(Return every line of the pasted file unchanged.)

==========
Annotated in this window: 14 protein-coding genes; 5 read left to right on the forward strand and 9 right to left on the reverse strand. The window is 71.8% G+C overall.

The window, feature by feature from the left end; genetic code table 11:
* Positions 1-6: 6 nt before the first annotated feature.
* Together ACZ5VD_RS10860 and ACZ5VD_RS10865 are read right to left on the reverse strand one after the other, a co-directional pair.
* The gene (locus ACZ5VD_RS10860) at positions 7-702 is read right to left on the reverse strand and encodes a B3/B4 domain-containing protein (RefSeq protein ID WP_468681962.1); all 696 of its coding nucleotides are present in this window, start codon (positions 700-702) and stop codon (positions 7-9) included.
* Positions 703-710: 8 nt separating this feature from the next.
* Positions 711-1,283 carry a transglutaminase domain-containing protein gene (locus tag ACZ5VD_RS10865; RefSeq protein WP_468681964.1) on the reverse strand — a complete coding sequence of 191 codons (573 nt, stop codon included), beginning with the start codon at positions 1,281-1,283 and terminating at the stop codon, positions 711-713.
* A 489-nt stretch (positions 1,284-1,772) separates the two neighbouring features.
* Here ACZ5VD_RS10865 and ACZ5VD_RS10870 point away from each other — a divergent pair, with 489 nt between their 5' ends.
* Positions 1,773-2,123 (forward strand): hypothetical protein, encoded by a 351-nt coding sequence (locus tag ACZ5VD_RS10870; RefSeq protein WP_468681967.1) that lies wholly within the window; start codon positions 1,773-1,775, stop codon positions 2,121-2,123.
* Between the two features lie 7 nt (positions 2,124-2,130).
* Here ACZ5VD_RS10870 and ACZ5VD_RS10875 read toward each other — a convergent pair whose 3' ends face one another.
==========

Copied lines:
Annotated in this window: 14 protein-coding genes; 5 read left to right on the forward strand and 9 right to left on the reverse strand. The window is 71.8% G+C overall.

The window, feature by feature from the left end; genetic code table 11:
* Positions 1-6: 6 nt before the first annotated feature.
* Together ACZ5VD_RS10860 and ACZ5VD_RS10865 are read right to left on the reverse strand one after the other, a co-directional pair.
* The gene (locus ACZ5VD_RS10860) at positions 7-702 is read right to left on the reverse strand and encodes a B3/B4 domain-containing protein (RefSeq protein ID WP_468681962.1); all 696 of its coding nucleotides are present in this window, start codon (positions 700-702) and stop codon (positions 7-9) included.
* Positions 703-710: 8 nt separating this feature from the next.
* Positions 711-1,283 carry a transglutaminase domain-containing protein gene (locus tag ACZ5VD_RS10865; RefSeq protein WP_468681964.1) on the reverse strand — a complete coding sequence of 191 codons (573 nt, stop codon included), beginning with the start codon at positions 1,281-1,283 and terminating at the stop codon, positions 711-713.
* A 489-nt stretch (positions 1,284-1,772) separates the two neighbouring features.
* Here ACZ5VD_RS10865 and ACZ5VD_RS10870 point away from each other — a divergent pair, with 489 nt between their 5' ends.
* Positions 1,773-2,123 (forward strand): hypothetical protein, encoded by a 351-nt coding sequence (locus tag ACZ5VD_RS10870; RefSeq protein WP_468681967.1) that lies wholly within the window; start codon positions 1,773-1,775, stop codon positions 2,121-2,123.
* Between the two features lie 7 nt (positions 2,124-2,130).
* Here ACZ5VD_RS10870 and ACZ5VD_RS10875 read toward each other — a convergent pair whose 3' ends face one another.